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J Laparoendosc Adv Surg Tech A. 2017 Sep;27(9):863-870. doi: 10.1089/lap.2017.0317. Epub 2017 Aug 10.

The Development of Enhanced Recovery After Surgery Across Surgical Specialties.

Author information

1
1 Department of Surgery, Brigham and Women's Hospital/Harvard Medical School , Boston, Massachusetts.
2
2 Department of Surgery, VA Boston Healthcare System , West Roxbury, Massachusetts.

Abstract

BACKGROUND:

Enhanced recovery after surgery (ERAS®) principles have gained traction in variety of surgical disciplines. The promise of a reduced length of stay without compromising patient safety or increasing readmission rates has produced a body of literature examining the implementation of ERAS in the care of general, thoracic, urologic, and gynecologic surgery patients.

METHODS:

We performed a review of the literature pertaining to studies of ERAS implementation across colorectal surgery, general surgery, thoracic surgery, urology, and gynecology. The extent of ERAS implementation and reported outcomes across key studies as well as systematic reviews and meta-analyses in each field were summarized.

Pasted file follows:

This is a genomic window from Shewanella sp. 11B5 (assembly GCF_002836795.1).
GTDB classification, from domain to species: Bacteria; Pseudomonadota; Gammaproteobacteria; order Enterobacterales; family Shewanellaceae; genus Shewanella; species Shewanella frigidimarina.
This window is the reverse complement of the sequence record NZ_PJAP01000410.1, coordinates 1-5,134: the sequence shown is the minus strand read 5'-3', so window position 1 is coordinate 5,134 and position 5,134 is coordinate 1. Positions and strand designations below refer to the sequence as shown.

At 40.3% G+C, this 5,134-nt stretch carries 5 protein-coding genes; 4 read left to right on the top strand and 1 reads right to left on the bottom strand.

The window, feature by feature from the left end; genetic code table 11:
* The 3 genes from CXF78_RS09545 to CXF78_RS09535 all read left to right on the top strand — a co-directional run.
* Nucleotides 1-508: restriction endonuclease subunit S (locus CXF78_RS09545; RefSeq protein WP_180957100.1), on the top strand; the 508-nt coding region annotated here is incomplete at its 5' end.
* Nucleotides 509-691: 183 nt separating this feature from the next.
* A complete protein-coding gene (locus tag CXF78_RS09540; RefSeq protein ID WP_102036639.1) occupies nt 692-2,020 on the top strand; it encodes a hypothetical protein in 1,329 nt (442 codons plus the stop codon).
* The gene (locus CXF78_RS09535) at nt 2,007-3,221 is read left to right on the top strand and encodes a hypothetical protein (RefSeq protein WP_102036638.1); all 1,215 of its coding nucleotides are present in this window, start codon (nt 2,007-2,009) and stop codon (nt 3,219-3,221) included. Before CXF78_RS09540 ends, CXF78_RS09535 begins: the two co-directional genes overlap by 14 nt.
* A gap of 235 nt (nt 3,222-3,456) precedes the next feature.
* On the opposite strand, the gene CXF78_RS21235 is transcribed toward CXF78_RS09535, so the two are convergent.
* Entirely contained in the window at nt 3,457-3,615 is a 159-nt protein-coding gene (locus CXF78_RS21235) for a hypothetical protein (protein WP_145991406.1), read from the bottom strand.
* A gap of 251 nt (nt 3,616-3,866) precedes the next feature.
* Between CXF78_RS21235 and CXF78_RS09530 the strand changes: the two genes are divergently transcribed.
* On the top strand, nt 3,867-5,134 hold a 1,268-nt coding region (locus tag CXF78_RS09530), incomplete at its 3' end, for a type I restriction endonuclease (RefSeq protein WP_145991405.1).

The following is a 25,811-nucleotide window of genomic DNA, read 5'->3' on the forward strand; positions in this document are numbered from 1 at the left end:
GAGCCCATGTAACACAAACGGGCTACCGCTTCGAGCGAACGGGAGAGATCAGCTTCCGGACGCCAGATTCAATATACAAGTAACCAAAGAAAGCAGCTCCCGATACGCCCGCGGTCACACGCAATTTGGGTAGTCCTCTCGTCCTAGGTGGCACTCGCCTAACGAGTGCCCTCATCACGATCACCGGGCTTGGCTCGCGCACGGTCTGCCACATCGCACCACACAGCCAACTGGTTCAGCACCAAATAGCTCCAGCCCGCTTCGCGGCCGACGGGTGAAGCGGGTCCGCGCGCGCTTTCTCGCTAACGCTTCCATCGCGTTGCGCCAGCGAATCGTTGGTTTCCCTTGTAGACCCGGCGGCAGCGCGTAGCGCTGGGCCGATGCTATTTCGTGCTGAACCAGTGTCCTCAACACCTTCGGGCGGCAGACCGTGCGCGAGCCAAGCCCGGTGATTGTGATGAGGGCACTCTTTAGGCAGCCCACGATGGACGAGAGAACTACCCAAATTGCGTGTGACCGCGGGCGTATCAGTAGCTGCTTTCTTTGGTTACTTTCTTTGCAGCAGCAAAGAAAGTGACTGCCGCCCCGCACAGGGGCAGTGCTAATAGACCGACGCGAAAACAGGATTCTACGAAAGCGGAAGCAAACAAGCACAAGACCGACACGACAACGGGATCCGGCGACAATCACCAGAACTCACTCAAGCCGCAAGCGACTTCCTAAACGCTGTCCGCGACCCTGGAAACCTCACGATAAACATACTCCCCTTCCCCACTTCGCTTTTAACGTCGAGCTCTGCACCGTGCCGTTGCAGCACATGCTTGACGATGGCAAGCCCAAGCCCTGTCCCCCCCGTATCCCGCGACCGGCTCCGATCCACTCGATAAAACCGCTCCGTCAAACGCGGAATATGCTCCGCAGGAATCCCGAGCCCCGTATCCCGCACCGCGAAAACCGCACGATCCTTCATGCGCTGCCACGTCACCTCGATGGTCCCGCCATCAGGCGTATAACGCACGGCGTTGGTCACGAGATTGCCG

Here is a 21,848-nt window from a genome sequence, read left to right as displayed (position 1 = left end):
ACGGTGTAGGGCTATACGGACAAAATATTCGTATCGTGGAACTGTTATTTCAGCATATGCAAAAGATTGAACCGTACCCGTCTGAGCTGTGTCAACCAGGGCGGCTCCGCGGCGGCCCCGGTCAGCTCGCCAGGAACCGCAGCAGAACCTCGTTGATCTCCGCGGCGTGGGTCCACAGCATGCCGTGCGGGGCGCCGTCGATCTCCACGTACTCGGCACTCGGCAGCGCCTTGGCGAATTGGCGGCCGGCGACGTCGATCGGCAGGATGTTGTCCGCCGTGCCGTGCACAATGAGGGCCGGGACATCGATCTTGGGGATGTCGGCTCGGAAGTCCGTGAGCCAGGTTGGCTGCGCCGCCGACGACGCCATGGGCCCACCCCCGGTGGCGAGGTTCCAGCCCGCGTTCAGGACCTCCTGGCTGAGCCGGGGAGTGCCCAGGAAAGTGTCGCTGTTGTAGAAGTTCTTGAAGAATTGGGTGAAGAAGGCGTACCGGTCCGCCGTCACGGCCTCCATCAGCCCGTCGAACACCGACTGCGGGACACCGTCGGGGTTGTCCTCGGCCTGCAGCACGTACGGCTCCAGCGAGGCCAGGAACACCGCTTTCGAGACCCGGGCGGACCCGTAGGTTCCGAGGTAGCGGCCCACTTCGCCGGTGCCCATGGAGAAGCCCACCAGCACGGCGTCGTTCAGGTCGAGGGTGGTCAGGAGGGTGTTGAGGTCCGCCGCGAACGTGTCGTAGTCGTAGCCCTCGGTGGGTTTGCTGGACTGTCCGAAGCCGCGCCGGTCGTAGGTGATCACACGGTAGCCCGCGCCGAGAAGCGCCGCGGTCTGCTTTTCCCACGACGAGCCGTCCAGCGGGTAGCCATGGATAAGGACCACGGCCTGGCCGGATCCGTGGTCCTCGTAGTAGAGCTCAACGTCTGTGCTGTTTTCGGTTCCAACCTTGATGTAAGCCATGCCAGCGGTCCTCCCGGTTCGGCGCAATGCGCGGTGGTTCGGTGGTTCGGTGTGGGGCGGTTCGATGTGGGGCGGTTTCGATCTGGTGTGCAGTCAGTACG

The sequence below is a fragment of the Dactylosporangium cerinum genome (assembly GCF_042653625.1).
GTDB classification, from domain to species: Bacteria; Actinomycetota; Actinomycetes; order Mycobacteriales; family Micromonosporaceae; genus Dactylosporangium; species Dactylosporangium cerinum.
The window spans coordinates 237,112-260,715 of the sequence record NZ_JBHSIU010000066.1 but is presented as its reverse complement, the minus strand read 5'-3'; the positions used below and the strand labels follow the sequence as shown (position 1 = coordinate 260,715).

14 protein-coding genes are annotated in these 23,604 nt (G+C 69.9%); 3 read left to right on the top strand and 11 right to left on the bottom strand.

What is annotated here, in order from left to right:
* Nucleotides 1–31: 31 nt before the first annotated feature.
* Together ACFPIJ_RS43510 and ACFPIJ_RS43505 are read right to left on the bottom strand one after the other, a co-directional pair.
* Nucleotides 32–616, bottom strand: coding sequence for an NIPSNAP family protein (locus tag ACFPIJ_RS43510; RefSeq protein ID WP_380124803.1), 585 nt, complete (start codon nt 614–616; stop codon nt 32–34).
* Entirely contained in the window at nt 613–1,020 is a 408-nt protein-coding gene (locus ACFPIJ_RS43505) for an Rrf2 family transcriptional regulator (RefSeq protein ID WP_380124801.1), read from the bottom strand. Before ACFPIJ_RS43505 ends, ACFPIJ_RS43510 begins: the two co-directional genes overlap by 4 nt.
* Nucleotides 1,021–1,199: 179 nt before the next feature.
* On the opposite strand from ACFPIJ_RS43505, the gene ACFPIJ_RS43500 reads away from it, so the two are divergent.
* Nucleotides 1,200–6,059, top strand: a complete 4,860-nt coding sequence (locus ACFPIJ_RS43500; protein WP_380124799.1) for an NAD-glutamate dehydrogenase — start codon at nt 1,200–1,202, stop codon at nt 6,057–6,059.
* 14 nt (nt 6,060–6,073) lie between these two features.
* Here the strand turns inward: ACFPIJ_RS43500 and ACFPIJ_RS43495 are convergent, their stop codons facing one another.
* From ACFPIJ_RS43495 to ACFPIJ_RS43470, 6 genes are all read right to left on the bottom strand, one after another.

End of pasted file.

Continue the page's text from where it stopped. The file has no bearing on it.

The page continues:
RESULTS:

The implementation of ERAS protocols has not been uniform across surgical specialties. Despite this, ERAS has produced improvements in patient outcomes. The most commonly described benefit of ERAS application has been reduced length of stay; complication and readmission rates are most consistently decreased in the colorectal literature. Studies have started to measure more nuanced measures of postoperative patient well-being. Efforts are growing to standardize ERAS protocols across diverse fields and call attention to the need for quality control.

CONCLUSIONS:

Challenges remain in the study and execution of ERAS. Controlling for adherence to ERAS components and implementing uniform ERAS protocols across studies are burgeoning topics that have significant implications for study design. The practice of ERAS and its benefits to patients are expected to evolve. Assessing improvements in postdischarge quality of life, timing of return to work and independent living, and adherence to scheduled delivery of adjuvant treatments will strengthen future ERAS investigations.

KEYWORDS:

ERAS; fast track; general surgery; postoperative length of stay

PMID:
28795911
DOI:
10.1089/lap.2017.0317
[Indexed for MEDLINE]

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